Annam’s walls are pale yellow and hung with small, clean watercolors of daily life in Vietnam in shades of black and gray. Nguyen bought them from a street artist in Saigon — “no one famous,” she says. A white Fuji mum, its slender petals bowing naturally, sits on each table. If you ask for chopsticks, as most diners do, they will be of mottled coconut wood from Vietnam. The curved chopstick rest of the same wood is so minimal it’s barely there, and yet it fulfills its humble function perfectly.

The same is true for the high-backed wicker chairs. They suggest a tropical climate while providing sturdy support. Anyone who’s ever meditated, or even just tried to get grounded, knows that you need to feel secure on your spot on the earth in order to feel calm and still. These Indonesian chairs are close-weaved and heavy-duty. They feel right without calling attention to the fact that someone is taking care of you.

A bamboo plant sits in one corner of the restaurant. It’s sere and dry, but she keeps it, says Nguyen, because the shape is still beautiful. From it hang a few red and gold envelopes containing money, a New Year’s custom.

Underneath sits a gleaming gold Buddha, surrounded by gifts meant to promote good luck, good health and prosperity. He and a smaller Buddha on the counter have been offered kiwis and vivid orange kumquats, burning incense and mums and a heap of coins. One wears on his chest a dollar bill folded into a rosette, and wields a rolled-up bill like a baton.

Visually, the Buddhas are not in keeping with the minimalist feel of the rest of the setting. Although to Westerners the Buddha means serenity, these slightly gaudy guys don’t play that role in a scene that’s already tranquil. Instead they’re a reminder that commerce will intrude upon art. So we remember, as we should, that Vietnam is a real place whose citizens work for a living, not Shangri-la. I believe that Phuong Nguyen cares about her customers, but she’s not doing this just for the fun of it.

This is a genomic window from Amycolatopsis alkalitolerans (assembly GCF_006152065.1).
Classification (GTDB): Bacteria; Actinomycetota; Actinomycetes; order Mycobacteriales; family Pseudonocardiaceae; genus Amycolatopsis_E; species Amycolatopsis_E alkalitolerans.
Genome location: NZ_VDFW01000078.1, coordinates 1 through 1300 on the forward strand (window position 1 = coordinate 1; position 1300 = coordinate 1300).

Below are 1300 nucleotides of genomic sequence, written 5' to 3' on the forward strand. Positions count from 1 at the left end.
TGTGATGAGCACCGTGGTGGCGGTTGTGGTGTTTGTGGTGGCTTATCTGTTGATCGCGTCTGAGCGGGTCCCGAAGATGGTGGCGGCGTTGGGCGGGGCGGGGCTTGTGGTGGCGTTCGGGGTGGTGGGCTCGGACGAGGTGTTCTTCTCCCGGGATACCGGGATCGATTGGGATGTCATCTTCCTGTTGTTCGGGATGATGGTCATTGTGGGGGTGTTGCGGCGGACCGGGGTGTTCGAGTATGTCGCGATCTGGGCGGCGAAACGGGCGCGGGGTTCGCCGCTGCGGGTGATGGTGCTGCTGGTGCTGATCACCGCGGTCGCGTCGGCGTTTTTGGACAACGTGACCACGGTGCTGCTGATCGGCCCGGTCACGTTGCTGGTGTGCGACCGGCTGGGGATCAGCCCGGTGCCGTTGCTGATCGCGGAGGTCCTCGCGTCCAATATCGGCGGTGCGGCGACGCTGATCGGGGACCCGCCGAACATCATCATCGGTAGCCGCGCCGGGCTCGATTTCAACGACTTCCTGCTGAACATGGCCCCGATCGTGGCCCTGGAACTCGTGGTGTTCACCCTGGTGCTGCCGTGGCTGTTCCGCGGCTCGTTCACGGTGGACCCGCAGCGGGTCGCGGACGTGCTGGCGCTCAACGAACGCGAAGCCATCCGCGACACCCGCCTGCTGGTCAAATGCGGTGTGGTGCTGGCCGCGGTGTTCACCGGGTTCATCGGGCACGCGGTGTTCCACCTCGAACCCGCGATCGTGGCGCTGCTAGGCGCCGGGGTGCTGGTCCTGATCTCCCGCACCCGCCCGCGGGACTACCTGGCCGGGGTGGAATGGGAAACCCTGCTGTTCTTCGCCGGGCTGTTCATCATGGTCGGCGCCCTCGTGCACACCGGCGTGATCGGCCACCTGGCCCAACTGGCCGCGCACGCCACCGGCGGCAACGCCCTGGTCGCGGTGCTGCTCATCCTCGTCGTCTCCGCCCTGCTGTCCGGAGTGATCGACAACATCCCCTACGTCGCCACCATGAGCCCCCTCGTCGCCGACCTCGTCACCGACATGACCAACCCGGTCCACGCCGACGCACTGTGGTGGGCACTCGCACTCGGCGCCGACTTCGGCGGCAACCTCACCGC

When dinner is served, the simple white dishes are unobtrusively graceful, a foil for the sometimes radiant colors of the food. “Vietnamese bouillabaisse,” for example, is a brilliant orange, topped with whole stalks of grassy cilantro. The shallow three-compartment sauce dish that comes with the appetizer sampler illustrates perfectly the Annam principle of less equals more. Looking at it, you cannot imagine a better way to serve yellow (tamarind), bright red (pepper) and brown (peanut). Hot sauce comes in an elegant long-necked bottle with a cork.

Nguyen takes pains to stress that Vietnamese food is “not only ethnic. It can be international at the same level as any other cuisine.” It is sophisticated enough, she believes, to compete with French cooking, with its fresh herbs and vegetables and subtler spicing than Thai or Chinese food. “Vietnamese food doesn’t jump to the taste right away,” she says. “It gives people the pleasure to discover the tastes that we use. It’s elegant because it’s healthy.”

The serene version of Buddha would agree. Everything is part of everything.


Annam Restaurant Vietnamien is at 22053 Michigan Ave. in Dearborn. Lunch, Monday-Friday; dinner, Monday-Saturday; call 313-565-8744.

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Jane Slaughter dines for Metro Times. E-mail [email protected]